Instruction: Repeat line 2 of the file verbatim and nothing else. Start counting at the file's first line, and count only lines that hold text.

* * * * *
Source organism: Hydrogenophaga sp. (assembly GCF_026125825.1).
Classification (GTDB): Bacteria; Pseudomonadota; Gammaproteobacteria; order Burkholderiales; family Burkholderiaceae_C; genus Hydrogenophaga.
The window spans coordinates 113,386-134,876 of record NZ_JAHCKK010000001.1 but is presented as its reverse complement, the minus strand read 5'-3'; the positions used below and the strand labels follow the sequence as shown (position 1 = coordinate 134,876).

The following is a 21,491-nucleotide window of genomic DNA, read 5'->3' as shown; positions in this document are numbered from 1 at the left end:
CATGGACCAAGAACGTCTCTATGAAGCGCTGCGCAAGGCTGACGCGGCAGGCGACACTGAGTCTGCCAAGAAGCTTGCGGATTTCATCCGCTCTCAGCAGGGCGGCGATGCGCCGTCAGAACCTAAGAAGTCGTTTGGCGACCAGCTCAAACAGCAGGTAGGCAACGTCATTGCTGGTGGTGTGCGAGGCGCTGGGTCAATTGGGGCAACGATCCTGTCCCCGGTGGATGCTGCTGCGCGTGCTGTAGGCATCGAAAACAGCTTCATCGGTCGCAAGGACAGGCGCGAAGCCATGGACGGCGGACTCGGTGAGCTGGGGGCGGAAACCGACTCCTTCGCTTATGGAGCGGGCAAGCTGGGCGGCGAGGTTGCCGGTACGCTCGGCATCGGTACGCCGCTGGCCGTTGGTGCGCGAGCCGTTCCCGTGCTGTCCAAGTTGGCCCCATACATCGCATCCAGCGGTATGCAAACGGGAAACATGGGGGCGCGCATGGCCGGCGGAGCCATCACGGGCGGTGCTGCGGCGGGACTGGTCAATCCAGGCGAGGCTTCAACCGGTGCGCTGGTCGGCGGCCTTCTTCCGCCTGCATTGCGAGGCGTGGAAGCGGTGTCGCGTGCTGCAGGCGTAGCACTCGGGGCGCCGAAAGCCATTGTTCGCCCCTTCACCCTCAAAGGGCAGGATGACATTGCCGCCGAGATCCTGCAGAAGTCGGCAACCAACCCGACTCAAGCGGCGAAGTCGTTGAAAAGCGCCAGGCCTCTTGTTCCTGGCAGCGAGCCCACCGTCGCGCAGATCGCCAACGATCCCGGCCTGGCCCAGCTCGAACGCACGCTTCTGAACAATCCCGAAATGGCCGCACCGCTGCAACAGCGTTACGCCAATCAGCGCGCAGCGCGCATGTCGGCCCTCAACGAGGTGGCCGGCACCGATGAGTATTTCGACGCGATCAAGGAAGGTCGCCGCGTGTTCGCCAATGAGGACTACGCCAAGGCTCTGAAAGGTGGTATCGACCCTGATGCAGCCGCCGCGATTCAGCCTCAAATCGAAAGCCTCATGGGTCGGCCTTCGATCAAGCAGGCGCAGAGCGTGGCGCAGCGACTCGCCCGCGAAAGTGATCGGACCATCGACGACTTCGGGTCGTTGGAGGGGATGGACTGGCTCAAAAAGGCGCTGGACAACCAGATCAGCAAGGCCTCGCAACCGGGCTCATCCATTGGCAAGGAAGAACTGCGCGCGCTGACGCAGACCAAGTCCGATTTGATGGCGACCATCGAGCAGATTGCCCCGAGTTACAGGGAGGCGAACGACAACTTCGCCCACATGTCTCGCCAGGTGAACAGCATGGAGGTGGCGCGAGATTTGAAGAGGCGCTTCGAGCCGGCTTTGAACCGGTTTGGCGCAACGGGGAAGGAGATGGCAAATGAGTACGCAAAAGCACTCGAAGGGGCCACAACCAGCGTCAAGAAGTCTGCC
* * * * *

Classification (GTDB): Bacteria; Pseudomonadota; Gammaproteobacteria; order Burkholderiales; family Burkholderiaceae_C; genus Hydrogenophaga.